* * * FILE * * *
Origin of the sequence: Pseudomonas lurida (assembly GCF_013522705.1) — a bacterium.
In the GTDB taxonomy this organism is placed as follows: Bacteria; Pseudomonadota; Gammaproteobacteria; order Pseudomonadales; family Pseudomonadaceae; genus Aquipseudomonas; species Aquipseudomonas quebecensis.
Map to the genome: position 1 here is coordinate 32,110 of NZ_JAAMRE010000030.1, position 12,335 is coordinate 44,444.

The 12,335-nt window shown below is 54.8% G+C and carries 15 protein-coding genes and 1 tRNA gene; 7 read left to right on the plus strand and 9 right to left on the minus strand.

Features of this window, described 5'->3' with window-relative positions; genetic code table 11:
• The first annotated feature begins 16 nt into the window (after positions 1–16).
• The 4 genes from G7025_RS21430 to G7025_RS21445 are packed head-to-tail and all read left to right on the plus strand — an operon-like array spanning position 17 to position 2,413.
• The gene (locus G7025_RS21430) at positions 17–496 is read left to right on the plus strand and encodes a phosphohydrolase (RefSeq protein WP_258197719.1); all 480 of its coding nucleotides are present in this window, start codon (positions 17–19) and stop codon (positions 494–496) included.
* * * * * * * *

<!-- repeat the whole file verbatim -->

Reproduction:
Origin of the sequence: Pseudomonas lurida (assembly GCF_013522705.1) — a bacterium.
In the GTDB taxonomy this organism is placed as follows: Bacteria; Pseudomonadota; Gammaproteobacteria; order Pseudomonadales; family Pseudomonadaceae; genus Aquipseudomonas; species Aquipseudomonas quebecensis.
Map to the genome: position 1 here is coordinate 32,110 of NZ_JAAMRE010000030.1, position 12,335 is coordinate 44,444.

The 12,335-nt window shown below is 54.8% G+C and carries 15 protein-coding genes and 1 tRNA gene; 7 read left to right on the plus strand and 9 right to left on the minus strand.

Features of this window, described 5'->3' with window-relative positions; genetic code table 11:
• The first annotated feature begins 16 nt into the window (after positions 1–16).
• The 4 genes from G7025_RS21430 to G7025_RS21445 are packed head-to-tail and all read left to right on the plus strand — an operon-like array spanning position 17 to position 2,413.
• The gene (locus G7025_RS21430) at positions 17–496 is read left to right on the plus strand and encodes a phosphohydrolase (RefSeq protein WP_258197719.1); all 480 of its coding nucleotides are present in this window, start codon (positions 17–19) and stop codon (positions 494–496) included.